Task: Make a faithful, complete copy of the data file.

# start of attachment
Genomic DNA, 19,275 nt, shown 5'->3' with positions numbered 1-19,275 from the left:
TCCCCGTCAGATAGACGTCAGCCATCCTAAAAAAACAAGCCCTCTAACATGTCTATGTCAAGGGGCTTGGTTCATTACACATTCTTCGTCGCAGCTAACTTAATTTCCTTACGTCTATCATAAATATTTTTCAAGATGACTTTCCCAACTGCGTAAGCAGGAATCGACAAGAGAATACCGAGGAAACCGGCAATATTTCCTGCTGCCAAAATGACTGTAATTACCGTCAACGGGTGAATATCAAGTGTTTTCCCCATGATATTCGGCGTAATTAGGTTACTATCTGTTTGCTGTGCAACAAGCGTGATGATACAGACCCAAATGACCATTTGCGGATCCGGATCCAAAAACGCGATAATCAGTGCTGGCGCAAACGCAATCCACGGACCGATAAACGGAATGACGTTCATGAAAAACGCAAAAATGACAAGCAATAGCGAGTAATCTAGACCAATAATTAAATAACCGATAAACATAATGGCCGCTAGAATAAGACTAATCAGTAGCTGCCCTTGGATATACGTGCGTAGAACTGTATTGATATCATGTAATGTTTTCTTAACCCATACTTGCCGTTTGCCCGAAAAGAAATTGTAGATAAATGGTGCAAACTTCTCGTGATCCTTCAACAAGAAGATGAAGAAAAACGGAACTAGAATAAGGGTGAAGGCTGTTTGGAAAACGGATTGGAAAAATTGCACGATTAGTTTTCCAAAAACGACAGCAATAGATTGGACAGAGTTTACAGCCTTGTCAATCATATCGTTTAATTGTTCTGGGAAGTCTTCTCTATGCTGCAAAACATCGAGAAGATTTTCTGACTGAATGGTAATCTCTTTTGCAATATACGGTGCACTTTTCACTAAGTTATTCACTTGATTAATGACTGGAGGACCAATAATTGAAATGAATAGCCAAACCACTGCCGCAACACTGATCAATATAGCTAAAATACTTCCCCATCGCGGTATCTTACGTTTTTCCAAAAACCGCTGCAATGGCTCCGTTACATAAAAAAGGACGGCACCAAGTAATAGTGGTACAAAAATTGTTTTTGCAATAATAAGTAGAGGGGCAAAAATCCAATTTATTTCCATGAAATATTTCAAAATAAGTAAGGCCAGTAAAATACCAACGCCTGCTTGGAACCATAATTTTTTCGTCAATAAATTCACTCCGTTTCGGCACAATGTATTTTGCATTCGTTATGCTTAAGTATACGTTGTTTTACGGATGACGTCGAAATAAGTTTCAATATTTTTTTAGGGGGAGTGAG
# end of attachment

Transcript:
Genomic DNA, 19,275 nt, shown 5'->3' with positions numbered 1-19,275 from the left:
TCCCCGTCAGATAGACGTCAGCCATCCTAAAAAAACAAGCCCTCTAACATGTCTATGTCAAGGGGCTTGGTTCATTACACATTCTTCGTCGCAGCTAACTTAATTTCCTTACGTCTATCATAAATATTTTTCAAGATGACTTTCCCAACTGCGTAAGCAGGAATCGACAAGAGAATACCGAGGAAACCGGCAATATTTCCTGCTGCCAAAATGACTGTAATTACCGTCAACGGGTGAATATCAAGTGTTTTCCCCATGATATTCGGCGTAATTAGGTTACTATCTGTTTGCTGTGCAACAAGCGTGATGATACAGACCCAAATGACCATTTGCGGATCCGGATCCAAAAACGCGATAATCAGTGCTGGCGCAAACGCAATCCACGGACCGATAAACGGAATGACGTTCATGAAAAACGCAAAAATGACAAGCAATAGCGAGTAATCTAGACCAATAATTAAATAACCGATAAACATAATGGCCGCTAGAATAAGACTAATCAGTAGCTGCCCTTGGATATACGTGCGTAGAACTGTATTGATATCATGTAATGTTTTCTTAACCCATACTTGCCGTTTGCCCGAAAAGAAATTGTAGATAAATGGTGCAAACTTCTCGTGATCCTTCAACAAGAAGATGAAGAAAAACGGAACTAGAATAAGGGTGAAGGCTGTTTGGAAAACGGATTGGAAAAATTGCACGATTAGTTTTCCAAAAACGACAGCAATAGATTGGACAGAGTTTACAGCCTTGTCAATCATATCGTTTAATTGTTCTGGGAAGTCTTCTCTATGCTGCAAAACATCGAGAAGATTTTCTGACTGAATGGTAATCTCTTTTGCAATATACGGTGCACTTTTCACTAAGTTATTCACTTGATTAATGACTGGAGGACCAATAATTGAAATGAATAGCCAAACCACTGCCGCAACACTGATCAATATAGCTAAAATACTTCCCCATCGCGGTATCTTACGTTTTTCCAAAAACCGCTGCAATGGCTCCGTTACATAAAAAAGGACGGCACCAAGTAATAGTGGTACAAAAATTGTTTTTGCAATAATAAGTAGAGGGGCAAAAATCCAATTTATTTCCATGAAATATTTCAAAATAAGTAAGGCCAGTAAAATACCAACGCCTGCTTGGAACCATAATTTTTTCGTCAATAAATTCACTCCGTTTCGGCACAATGTATTTTGCATTCGTTATGCTTAAGTATACGTTGTTTTACGGATGACGTCGAAATAAGTTTCAATATTTTTTTAGGGGGAGTGAG